Wrong energy calculation when driving through tunnels

Wrong energy calculation when driving through tunnels


I drove during the last weeks lots of kilometers in the Swiss Alps using tunnels and always saw the same error on the "Trip" page of the "Energy app": at the beginning of the tunnel the planned energy graph indicate an higher energy consumption, a peak at the middle of the tunnel and an energy gain from the middle to the end of the tunnel. I understood that the computer use the altitude of the mountain situated above the tunnel instead of the altitude of the road in the tunnel. At the end, there is a light difference (on the good side) between the planned and the used consumption.

Has anybody noticed the same problem and how can I inform the Tesla developpers to fix this bug ?

Greetings from Switzerland !

Alain | 17 août 2015

I don't believe there is any issue. The energy graph is using the actual energy used by the car. It doesn't adjust this for altitude or anything else.

It seems likely the tunnels are slightly higher in the center than at the ends, which would match the results you see. This may be done to avoid flooding in the tunnel (i.e. water runs out rather than collecting in the center).

rxlawdude | 17 août 2015


DTsea | 17 août 2015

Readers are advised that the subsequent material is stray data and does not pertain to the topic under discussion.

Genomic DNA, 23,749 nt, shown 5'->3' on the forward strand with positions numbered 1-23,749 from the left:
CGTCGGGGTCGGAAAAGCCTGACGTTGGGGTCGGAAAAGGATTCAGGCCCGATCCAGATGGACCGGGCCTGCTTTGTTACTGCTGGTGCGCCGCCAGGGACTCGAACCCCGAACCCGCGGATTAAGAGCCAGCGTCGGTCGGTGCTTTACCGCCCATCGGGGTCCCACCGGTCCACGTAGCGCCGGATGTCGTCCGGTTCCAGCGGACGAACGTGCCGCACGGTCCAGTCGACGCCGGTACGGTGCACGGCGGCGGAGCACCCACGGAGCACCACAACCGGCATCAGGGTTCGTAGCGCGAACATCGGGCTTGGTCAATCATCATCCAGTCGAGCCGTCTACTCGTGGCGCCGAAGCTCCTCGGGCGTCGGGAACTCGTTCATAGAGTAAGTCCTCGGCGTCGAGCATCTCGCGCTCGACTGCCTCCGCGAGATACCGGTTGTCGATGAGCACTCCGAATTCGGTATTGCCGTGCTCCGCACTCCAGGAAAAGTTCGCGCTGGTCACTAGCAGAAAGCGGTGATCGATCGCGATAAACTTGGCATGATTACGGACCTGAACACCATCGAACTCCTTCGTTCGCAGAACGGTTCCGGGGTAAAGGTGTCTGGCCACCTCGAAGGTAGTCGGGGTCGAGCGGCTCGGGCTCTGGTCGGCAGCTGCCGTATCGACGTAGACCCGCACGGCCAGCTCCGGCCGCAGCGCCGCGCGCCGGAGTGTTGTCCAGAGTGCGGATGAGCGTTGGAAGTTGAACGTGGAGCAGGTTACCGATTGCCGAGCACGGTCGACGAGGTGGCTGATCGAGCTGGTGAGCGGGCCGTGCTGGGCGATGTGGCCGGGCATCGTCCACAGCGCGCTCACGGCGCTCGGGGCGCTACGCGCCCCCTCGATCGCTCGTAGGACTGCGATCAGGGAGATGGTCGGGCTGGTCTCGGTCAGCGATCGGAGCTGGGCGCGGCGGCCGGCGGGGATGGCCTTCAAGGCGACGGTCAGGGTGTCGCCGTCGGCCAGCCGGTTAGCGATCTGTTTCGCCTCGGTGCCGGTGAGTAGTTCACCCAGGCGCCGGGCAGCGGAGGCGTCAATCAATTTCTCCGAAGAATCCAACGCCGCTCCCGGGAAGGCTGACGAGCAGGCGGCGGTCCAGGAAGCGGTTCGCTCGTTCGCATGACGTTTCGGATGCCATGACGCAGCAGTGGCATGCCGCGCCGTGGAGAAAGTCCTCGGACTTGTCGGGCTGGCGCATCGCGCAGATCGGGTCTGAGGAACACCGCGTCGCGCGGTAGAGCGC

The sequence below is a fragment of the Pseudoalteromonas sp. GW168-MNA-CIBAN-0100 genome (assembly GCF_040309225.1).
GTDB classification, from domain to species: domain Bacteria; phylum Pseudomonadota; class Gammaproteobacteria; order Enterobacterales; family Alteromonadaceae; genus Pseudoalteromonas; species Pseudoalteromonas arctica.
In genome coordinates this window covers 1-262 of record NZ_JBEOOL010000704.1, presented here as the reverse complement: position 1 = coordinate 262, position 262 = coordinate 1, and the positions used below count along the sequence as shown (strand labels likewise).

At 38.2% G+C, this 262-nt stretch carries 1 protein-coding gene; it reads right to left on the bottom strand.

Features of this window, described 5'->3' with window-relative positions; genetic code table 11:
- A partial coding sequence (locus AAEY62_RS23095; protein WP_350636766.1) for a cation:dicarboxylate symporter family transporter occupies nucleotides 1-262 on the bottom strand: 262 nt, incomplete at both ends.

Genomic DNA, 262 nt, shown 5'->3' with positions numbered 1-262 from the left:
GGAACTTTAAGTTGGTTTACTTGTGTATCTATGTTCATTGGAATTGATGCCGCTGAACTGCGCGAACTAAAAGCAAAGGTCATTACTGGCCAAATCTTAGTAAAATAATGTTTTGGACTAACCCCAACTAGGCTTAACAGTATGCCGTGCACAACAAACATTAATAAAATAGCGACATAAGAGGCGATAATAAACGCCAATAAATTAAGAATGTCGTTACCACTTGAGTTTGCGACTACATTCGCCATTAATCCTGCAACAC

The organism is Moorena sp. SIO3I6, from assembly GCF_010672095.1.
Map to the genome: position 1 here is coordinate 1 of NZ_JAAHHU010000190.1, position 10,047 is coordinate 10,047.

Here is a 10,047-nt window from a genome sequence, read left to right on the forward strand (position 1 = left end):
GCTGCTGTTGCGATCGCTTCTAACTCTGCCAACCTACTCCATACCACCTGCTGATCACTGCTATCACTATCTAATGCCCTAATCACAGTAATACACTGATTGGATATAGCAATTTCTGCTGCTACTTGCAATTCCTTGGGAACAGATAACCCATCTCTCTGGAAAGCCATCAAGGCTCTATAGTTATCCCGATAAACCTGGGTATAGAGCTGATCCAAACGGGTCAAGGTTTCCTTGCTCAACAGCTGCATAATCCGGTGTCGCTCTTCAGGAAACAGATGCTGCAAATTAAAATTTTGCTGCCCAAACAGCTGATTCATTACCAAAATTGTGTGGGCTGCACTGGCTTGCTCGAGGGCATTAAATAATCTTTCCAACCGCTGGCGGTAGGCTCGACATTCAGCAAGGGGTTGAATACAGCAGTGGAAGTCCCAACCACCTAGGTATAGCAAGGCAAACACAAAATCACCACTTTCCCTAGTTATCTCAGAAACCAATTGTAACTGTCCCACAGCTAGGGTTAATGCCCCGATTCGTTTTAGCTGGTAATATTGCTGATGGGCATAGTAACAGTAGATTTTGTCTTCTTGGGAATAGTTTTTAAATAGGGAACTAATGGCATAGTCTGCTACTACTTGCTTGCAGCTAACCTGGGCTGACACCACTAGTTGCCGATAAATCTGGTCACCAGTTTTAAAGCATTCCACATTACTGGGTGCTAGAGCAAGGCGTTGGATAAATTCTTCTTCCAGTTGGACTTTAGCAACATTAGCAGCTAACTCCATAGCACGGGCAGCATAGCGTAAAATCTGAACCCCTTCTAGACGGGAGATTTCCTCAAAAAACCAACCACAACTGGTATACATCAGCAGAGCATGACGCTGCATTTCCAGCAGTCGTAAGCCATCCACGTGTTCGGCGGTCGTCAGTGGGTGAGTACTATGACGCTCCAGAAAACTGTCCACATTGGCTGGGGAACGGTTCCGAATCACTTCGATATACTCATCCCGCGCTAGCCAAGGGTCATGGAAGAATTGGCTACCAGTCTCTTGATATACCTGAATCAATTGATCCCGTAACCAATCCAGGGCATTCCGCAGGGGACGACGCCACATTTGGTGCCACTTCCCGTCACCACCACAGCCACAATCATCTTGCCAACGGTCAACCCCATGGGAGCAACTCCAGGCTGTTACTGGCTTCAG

Teslatap OP is referring to projected energy use graph. Not actual.

alain.von_bueren | 17 août 2015

TT I am not understand with your answer. I said planned energy graph and not actual. The tunnels I drove through where about 2 km long and always in a steady climb. The planned use energy showed a steep V shape (huge loss and good recuperation) but the actual showed a steady loss, exactly according the actual path in the tunnel.

That is really a bug I guess ... | 17 août 2015

I had to go out to my car to confirm. There is no projected energy use graph. The graph is always actual energy used. There is a projected range number and perhaps that is what the OP is talking about? I'm still doubtful altitude is used in this projected range number, but I have no way to confirm it. I was fairly sure it only used the prior energy usage to project future range.

This is different than navigation, which now uses altitude to determine if there is enough range to get to your destination. | 17 août 2015

Curious, I had to look in the car again. I'm wrong. I was looking at the Consumption Tab, which is only the exact energy used. Sorry for doubting you!

I forgot about the Trip tab which is the projected energy while using navigation. I agree that this likely uses altitude in it's analysis. It does sound like it doesn't use actual road altitude, but uses physical altitude. If true, the altitude works fine except for tunnels, and I suspect bridges too.

This may be very difficult to fix, as the data for actual tunnel/bridge altitudes might not be available from Google or Garmin. Still it is worth notifying Tesla of the issue.

To let Tesla know about this, send the info to Tesla at:

JohnHarte | 17 août 2015

I think Bjørn mentioned this in one of his videos. The projected energy use is for driving over the mountain not through it..

tes-s | 17 août 2015

I agree it is probably inaccurate, but not material in the overall accuracy of most trip estimates. My guess is if road altitude was used the overall estimate would be slightly lower.